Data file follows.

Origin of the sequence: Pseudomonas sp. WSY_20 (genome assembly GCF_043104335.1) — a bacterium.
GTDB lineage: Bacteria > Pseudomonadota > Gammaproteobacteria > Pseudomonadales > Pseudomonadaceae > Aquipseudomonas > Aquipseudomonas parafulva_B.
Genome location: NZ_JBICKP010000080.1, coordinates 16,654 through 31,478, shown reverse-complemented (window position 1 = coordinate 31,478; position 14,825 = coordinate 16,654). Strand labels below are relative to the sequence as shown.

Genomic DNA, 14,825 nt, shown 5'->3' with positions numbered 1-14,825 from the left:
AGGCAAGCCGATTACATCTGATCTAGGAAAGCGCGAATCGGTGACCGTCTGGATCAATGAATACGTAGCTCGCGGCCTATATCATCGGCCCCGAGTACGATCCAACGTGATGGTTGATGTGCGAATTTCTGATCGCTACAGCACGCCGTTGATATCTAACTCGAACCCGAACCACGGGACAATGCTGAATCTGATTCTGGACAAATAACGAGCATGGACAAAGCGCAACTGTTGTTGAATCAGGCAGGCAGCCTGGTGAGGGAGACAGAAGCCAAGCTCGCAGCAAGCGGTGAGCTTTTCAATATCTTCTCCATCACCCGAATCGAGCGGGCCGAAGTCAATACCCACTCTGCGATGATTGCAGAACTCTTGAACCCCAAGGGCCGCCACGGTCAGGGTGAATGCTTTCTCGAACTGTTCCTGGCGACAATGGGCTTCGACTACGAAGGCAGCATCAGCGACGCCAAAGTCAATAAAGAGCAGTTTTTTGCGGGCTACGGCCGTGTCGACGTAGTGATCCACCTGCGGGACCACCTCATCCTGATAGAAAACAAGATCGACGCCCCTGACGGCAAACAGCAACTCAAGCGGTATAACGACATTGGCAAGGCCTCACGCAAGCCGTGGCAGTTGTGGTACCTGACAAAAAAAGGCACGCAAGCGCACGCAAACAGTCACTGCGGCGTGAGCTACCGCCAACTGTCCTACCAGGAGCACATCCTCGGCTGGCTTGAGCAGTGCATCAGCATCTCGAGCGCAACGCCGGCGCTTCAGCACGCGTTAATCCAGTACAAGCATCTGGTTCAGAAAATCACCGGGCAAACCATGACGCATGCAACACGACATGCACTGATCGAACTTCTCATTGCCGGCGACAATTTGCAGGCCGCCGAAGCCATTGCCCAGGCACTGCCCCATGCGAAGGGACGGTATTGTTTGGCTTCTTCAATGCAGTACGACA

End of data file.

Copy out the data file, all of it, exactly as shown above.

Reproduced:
Origin of the sequence: Pseudomonas sp. WSY_20 (genome assembly GCF_043104335.1) — a bacterium.
GTDB lineage: Bacteria > Pseudomonadota > Gammaproteobacteria > Pseudomonadales > Pseudomonadaceae > Aquipseudomonas > Aquipseudomonas parafulva_B.
Genome location: NZ_JBICKP010000080.1, coordinates 16,654 through 31,478, shown reverse-complemented (window position 1 = coordinate 31,478; position 14,825 = coordinate 16,654). Strand labels below are relative to the sequence as shown.

Genomic DNA, 14,825 nt, shown 5'->3' with positions numbered 1-14,825 from the left:
AGGCAAGCCGATTACATCTGATCTAGGAAAGCGCGAATCGGTGACCGTCTGGATCAATGAATACGTAGCTCGCGGCCTATATCATCGGCCCCGAGTACGATCCAACGTGATGGTTGATGTGCGAATTTCTGATCGCTACAGCACGCCGTTGATATCTAACTCGAACCCGAACCACGGGACAATGCTGAATCTGATTCTGGACAAATAACGAGCATGGACAAAGCGCAACTGTTGTTGAATCAGGCAGGCAGCCTGGTGAGGGAGACAGAAGCCAAGCTCGCAGCAAGCGGTGAGCTTTTCAATATCTTCTCCATCACCCGAATCGAGCGGGCCGAAGTCAATACCCACTCTGCGATGATTGCAGAACTCTTGAACCCCAAGGGCCGCCACGGTCAGGGTGAATGCTTTCTCGAACTGTTCCTGGCGACAATGGGCTTCGACTACGAAGGCAGCATCAGCGACGCCAAAGTCAATAAAGAGCAGTTTTTTGCGGGCTACGGCCGTGTCGACGTAGTGATCCACCTGCGGGACCACCTCATCCTGATAGAAAACAAGATCGACGCCCCTGACGGCAAACAGCAACTCAAGCGGTATAACGACATTGGCAAGGCCTCACGCAAGCCGTGGCAGTTGTGGTACCTGACAAAAAAAGGCACGCAAGCGCACGCAAACAGTCACTGCGGCGTGAGCTACCGCCAACTGTCCTACCAGGAGCACATCCTCGGCTGGCTTGAGCAGTGCATCAGCATCTCGAGCGCAACGCCGGCGCTTCAGCACGCGTTAATCCAGTACAAGCATCTGGTTCAGAAAATCACCGGGCAAACCATGACGCATGCAACACGACATGCACTGATCGAACTTCTCATTGCCGGCGACAATTTGCAGGCCGCCGAAGCCATTGCCCAGGCACTGCCCCATGCGAAGGGACGGTATTGTTTGGCTTCTTCAATGCAGTACGACA